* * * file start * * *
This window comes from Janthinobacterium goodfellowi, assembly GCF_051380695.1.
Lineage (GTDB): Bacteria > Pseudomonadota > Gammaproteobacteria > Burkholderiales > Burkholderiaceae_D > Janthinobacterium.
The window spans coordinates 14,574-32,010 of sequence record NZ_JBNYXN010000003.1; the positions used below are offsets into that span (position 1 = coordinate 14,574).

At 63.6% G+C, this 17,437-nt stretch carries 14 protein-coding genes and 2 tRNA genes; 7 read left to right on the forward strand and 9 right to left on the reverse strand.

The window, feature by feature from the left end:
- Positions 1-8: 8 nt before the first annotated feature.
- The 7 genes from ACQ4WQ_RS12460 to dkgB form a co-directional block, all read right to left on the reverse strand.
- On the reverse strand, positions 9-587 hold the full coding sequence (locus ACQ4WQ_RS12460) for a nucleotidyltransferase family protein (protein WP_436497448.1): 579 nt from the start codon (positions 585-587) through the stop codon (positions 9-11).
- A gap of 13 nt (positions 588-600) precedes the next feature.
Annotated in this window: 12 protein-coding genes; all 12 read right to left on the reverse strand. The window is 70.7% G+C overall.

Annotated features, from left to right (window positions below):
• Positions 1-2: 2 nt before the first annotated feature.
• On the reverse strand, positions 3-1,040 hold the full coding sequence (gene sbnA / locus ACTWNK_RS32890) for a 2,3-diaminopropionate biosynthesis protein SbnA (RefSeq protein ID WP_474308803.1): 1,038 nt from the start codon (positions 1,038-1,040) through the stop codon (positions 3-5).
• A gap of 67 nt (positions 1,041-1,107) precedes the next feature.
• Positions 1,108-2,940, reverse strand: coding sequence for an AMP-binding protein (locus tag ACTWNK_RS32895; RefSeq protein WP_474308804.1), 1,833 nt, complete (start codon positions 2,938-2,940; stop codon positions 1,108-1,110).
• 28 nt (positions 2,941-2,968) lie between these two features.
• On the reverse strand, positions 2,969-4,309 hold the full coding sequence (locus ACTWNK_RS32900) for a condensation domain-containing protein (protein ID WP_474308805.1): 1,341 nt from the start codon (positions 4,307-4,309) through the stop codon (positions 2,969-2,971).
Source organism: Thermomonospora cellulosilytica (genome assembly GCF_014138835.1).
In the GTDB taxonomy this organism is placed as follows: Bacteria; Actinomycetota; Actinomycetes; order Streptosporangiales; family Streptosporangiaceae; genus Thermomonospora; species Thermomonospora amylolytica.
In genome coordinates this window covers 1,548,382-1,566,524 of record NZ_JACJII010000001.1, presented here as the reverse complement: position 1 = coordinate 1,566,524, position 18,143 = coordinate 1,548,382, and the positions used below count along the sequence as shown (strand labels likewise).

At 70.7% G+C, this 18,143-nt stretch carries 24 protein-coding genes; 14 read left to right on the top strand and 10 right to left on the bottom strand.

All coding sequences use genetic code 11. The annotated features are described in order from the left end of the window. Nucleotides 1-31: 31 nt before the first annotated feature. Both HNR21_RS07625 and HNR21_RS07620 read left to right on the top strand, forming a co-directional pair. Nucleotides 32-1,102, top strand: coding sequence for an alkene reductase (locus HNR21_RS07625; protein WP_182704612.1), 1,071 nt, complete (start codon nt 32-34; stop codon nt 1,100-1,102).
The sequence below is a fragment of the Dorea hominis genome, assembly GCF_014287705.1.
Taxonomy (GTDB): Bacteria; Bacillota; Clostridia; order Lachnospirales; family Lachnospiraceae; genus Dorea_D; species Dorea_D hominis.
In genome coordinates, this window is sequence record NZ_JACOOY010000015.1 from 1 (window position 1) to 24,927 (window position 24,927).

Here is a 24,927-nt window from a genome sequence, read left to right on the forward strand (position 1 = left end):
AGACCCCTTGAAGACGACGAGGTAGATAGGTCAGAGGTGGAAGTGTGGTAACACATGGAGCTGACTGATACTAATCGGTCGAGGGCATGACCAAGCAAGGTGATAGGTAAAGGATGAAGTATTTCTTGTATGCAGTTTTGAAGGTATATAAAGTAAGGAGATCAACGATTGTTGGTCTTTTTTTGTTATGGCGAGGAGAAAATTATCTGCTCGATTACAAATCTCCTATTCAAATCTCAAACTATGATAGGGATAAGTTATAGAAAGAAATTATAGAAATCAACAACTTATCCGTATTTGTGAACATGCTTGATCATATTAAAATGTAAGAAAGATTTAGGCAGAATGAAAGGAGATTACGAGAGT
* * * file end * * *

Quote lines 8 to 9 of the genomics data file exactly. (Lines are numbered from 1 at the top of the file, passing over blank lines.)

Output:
- On the reverse strand, positions 9-587 hold the full coding sequence (locus ACQ4WQ_RS12460) for a nucleotidyltransferase family protein (protein WP_436497448.1): 579 nt from the start codon (positions 585-587) through the stop codon (positions 9-11).
- A gap of 13 nt (positions 588-600) precedes the next feature.